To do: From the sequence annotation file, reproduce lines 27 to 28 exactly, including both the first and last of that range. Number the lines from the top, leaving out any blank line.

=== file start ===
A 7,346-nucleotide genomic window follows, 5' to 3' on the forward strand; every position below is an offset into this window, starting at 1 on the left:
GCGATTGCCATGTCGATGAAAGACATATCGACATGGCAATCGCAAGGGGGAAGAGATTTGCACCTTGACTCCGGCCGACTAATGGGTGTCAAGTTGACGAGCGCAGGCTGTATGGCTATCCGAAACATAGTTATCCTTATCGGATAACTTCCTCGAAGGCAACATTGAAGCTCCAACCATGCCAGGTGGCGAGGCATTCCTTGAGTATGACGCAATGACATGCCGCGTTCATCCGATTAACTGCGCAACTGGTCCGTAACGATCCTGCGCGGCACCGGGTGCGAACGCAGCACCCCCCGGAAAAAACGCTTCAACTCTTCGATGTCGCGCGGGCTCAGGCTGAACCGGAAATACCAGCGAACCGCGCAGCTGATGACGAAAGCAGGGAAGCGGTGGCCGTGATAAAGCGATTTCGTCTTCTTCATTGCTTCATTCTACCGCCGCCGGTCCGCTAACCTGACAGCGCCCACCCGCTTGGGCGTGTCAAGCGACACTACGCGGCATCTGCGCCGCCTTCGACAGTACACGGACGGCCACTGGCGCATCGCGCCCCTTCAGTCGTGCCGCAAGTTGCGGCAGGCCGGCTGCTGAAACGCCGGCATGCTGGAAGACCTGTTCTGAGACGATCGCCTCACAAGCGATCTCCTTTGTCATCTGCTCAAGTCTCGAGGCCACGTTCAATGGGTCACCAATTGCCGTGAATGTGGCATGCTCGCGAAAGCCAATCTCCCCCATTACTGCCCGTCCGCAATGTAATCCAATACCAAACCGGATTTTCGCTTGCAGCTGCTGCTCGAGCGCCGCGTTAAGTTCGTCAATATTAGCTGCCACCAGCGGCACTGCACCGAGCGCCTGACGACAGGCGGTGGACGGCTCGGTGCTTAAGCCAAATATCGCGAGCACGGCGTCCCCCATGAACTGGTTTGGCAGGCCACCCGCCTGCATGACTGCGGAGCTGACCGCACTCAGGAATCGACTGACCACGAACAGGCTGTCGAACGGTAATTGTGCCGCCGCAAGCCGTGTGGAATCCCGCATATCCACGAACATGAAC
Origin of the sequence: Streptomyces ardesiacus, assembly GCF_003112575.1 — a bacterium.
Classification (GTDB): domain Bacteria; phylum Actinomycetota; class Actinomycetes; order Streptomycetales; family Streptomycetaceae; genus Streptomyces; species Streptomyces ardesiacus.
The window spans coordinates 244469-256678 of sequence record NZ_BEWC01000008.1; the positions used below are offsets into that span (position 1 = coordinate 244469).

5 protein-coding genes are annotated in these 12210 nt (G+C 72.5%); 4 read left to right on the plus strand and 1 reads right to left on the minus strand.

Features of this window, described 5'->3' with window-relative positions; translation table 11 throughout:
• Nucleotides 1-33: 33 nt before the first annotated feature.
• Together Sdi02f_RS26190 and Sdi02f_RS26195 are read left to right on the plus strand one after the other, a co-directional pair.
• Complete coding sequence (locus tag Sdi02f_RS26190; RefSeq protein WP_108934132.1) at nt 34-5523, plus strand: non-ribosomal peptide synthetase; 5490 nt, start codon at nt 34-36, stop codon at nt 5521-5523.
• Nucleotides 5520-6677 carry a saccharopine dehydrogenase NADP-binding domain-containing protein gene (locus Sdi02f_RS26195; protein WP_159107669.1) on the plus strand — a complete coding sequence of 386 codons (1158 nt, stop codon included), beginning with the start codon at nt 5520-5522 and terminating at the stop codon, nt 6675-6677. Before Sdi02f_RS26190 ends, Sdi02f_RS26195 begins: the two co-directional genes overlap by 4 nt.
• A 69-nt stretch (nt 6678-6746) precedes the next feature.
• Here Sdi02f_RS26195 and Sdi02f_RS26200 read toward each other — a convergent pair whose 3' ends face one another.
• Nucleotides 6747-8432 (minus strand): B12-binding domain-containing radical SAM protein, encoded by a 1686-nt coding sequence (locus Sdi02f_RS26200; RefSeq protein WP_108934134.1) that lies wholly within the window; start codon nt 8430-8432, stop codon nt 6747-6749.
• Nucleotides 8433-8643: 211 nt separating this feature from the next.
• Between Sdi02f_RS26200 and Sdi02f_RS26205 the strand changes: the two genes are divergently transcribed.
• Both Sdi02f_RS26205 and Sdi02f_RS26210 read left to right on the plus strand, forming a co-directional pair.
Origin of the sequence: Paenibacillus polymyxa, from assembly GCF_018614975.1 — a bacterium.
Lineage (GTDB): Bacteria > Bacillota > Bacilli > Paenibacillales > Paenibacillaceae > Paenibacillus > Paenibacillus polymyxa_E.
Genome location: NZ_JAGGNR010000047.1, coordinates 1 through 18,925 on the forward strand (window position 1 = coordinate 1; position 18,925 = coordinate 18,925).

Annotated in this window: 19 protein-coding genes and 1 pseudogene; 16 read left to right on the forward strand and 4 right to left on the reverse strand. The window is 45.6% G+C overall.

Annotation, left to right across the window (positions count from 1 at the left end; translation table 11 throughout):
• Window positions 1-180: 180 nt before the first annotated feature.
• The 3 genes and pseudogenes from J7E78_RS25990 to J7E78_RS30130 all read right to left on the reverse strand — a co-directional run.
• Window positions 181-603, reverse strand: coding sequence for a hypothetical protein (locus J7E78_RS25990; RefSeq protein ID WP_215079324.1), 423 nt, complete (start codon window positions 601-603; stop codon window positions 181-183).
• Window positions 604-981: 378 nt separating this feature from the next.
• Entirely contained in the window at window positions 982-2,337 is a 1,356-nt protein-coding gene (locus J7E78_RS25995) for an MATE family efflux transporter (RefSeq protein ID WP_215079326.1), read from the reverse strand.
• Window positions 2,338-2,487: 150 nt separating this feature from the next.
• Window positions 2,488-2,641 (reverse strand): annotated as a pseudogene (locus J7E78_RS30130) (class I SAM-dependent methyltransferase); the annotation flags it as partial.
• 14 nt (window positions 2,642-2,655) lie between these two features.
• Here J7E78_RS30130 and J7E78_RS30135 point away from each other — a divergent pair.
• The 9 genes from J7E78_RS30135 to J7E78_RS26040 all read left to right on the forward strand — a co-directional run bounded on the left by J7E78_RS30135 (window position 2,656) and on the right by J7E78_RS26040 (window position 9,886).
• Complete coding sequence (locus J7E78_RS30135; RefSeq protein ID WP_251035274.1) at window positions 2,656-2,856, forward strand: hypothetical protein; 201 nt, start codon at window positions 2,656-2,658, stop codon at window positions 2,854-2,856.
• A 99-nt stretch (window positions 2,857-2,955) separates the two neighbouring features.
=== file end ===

• Entirely contained in the window at window positions 982-2,337 is a 1,356-nt protein-coding gene (locus J7E78_RS25995) for an MATE family efflux transporter (RefSeq protein ID WP_215079326.1), read from the reverse strand.
• Window positions 2,338-2,487: 150 nt separating this feature from the next.